A bold vision of Reconciliation

Chief Robert Joseph, member of the Gwawaenuk First Nation and co-founder of Reconciliation Canada.| Photo courtesy of Chief Robert Joseph 

Canada’s 150th birthday takes a solemn tone, juxtaposed against a festive atmosphere, as the country’s Indigenous people mourn the atrocities committed by the Canadian government.

To reconcile, however, doesn’t mean to transform relationships with just the government. For Chief Robert Joseph, member of the Gwawaenuk First Nation and co-founder of Reconciliation Canada, reconciliation is a bold vision that calls on all Canadians to come together.

“One of the important perspectives that we’ve always held as Reconciliation Canada is the idea that reconciliation is not just between Aboriginal people and the federal government or provincial government. It’s an issue that belongs to all of us,” says Joseph.

He quotes the 2016 national survey released by the Environics Institute for Survey Research, which shows more than eight out of 10 non-Indigenous Canadians express a clear desire to be part of reconciliation with the Indigenous.

“Here we are in a moment when all Canadians and all Indigenous people are working together to create balance and harmony between ourselves,” says Joseph. “All of us are reaching together to foster and encourage reconciliation.”

To that end, the Walk for Reconciliation, which follows a route from Cambie Street and Georgia Street to Strathcona Park will happen on Sept. 24. The Walk will feature Indigenous and multicultural performances and a keynote speech.

Racism is the most harmful barrier

Joseph had a long struggle with the past, as one of 150,000 Indigenous children who suffered abuse at residential schools.

“The shared history was very violent at times and very broken. And that created the division, inequality, poverty, trauma, anger, dysfunction, economic disparity, marginalization,” says Joseph.

For him, racism is the root of the aforementioned problems and the most harmful barrier to reconciliation.

“Racism denigrated our very identity and very being. It is not challenged and it continues to be the war, the solid war that separates people just because of colour, just because of language, just because of religion, just because of sexual orientation,” says Joseph.

Aboriginal people are experiencing racism without being given an opportunity to speak for themselves, he says, and so reconciliation is important as a way to educate all Canadians about who the Aboriginal are.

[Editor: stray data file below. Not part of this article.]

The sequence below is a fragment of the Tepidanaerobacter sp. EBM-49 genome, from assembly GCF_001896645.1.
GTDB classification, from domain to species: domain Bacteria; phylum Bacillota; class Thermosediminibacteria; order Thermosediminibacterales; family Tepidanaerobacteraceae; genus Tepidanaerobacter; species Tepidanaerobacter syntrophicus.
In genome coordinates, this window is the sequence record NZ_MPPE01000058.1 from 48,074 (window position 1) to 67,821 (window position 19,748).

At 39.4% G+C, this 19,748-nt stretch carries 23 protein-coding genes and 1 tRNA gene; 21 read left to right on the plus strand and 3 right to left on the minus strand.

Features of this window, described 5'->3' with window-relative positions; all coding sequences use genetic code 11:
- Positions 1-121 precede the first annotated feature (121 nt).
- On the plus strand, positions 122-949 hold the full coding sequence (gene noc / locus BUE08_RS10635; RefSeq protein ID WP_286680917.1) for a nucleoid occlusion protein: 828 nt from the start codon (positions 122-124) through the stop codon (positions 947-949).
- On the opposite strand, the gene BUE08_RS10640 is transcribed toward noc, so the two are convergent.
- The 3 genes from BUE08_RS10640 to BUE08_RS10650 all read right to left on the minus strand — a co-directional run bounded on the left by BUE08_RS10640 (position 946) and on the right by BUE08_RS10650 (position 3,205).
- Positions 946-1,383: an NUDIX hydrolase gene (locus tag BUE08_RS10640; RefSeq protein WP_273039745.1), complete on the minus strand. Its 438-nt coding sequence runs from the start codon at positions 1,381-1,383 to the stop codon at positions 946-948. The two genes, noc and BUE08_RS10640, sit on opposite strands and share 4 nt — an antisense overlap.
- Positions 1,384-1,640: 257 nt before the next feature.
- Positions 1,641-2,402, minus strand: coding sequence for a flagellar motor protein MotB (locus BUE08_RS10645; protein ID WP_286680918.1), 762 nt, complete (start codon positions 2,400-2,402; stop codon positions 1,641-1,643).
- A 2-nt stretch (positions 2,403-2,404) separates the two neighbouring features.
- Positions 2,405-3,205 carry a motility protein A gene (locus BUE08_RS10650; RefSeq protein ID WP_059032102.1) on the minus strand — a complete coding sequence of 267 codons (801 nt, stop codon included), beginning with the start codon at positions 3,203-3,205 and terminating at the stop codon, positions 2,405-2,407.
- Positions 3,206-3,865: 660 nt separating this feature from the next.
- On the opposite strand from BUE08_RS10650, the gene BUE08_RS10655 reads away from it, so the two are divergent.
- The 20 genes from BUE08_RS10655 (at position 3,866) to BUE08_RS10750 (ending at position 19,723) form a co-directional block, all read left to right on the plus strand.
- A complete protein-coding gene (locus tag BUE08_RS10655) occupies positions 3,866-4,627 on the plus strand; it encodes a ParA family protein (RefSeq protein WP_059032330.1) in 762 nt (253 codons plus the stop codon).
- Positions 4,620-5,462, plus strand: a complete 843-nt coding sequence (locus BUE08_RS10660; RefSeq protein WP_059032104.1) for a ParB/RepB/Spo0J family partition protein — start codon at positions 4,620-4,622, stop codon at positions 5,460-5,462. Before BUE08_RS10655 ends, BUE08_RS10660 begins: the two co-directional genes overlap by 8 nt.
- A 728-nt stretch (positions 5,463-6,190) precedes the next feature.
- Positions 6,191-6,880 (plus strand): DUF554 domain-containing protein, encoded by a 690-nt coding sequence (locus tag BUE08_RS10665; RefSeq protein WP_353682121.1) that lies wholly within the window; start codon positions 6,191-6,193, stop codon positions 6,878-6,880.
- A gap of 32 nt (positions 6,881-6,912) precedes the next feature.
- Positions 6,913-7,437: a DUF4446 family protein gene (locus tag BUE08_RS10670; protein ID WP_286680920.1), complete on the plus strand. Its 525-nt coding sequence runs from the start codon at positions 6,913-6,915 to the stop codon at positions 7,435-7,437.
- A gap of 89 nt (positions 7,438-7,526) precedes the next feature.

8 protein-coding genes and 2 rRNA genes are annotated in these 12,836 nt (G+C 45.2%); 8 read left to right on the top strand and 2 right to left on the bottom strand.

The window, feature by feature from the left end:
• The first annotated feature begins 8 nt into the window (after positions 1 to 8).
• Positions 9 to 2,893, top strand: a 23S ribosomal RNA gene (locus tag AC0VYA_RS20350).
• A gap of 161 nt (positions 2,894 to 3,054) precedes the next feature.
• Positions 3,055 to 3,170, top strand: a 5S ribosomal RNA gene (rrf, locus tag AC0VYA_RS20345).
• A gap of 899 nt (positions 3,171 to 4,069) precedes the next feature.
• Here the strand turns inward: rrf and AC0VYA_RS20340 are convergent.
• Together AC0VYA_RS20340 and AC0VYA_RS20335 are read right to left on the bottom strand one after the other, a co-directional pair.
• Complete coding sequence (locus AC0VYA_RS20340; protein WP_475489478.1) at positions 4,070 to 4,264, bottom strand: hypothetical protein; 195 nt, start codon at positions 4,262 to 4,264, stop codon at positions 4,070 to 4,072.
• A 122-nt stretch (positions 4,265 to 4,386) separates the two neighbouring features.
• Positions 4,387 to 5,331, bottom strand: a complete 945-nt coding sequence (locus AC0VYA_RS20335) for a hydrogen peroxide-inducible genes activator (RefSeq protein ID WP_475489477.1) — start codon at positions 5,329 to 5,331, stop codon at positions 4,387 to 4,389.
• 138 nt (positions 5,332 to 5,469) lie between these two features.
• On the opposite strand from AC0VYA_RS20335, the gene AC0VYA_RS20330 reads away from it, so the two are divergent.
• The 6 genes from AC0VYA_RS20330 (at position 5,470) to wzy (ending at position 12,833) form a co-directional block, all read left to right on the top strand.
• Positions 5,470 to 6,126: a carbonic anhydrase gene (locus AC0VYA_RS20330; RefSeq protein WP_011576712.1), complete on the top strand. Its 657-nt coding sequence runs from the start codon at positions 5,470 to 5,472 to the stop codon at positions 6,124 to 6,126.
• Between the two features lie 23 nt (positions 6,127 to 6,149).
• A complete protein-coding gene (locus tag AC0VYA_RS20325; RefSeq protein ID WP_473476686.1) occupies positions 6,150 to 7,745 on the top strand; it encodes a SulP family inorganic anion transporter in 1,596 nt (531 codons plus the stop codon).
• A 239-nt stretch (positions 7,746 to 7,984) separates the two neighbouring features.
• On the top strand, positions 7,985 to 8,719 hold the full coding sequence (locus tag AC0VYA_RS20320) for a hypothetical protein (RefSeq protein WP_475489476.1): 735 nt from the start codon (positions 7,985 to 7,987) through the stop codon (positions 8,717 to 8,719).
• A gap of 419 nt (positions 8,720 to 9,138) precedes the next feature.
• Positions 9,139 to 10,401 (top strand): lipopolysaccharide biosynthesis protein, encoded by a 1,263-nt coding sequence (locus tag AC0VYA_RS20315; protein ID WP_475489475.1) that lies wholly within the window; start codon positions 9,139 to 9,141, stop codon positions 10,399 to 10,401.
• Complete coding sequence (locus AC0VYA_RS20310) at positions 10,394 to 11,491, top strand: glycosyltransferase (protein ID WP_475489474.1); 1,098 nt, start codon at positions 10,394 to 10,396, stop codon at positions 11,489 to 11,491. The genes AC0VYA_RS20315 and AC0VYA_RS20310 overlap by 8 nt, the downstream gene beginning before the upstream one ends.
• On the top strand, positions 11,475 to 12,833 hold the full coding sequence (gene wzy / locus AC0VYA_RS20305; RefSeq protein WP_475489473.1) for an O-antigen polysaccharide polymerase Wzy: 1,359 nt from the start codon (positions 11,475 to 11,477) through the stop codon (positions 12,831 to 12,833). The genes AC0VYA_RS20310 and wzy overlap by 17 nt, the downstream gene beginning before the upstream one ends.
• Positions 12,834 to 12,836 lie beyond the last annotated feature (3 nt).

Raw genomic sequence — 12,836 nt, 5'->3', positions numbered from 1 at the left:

“People who were born into poverty and have no tool to work themselves are deemed to be worthless. That’s a wrong approach. What our approach has to be is that we need to educate each other about who we are as human beings, and that every human being has value and each of us has a responsibility to encourage the manifestation of full value for everybody,” says Joseph.

Reconciliation must not be assimilation

To challenge racism and ultimately reconcile, the 77-year-old insists that all Canadians should embrace diversity.

“I think one of the things that we all have to do is recognize our diversity. There are so many things that contribute to our diversity. We create a new mosaic of Canadians to honour each other no matter what colour, what religion,” says Joseph.

For him, reconciliation is in no way assimilation. Instead, it makes room for Canada’s cultural mosaic.

“In tackling true reconciliation, we must never try to assimilate any of those characteristics to employ where we were almost committing genocide. If we assimilate everything, it’s just an old form of genocide,” says Joseph. “And in reconciliation, we need to move forward the idea that we embrace our diversity and our difference.”

He cites the current political climate as an example. When it comes to decisions made on their land, says Joseph, Indigenous traditions and values shouldn’t go unnoticed.

“As Indigenous people, we have a long-standing view that we’ve held forever that we have a custodial responsibility to the land, to the environment. We have perspectives on balance and farming. Those are ancient, long-standing values that civilization has forgotten far too long. Whatever we do [to the land], we need to find the most sustainable ways to conduct businesses on the land. So that we don’t destroy the integrity of the environment,” says Joseph.

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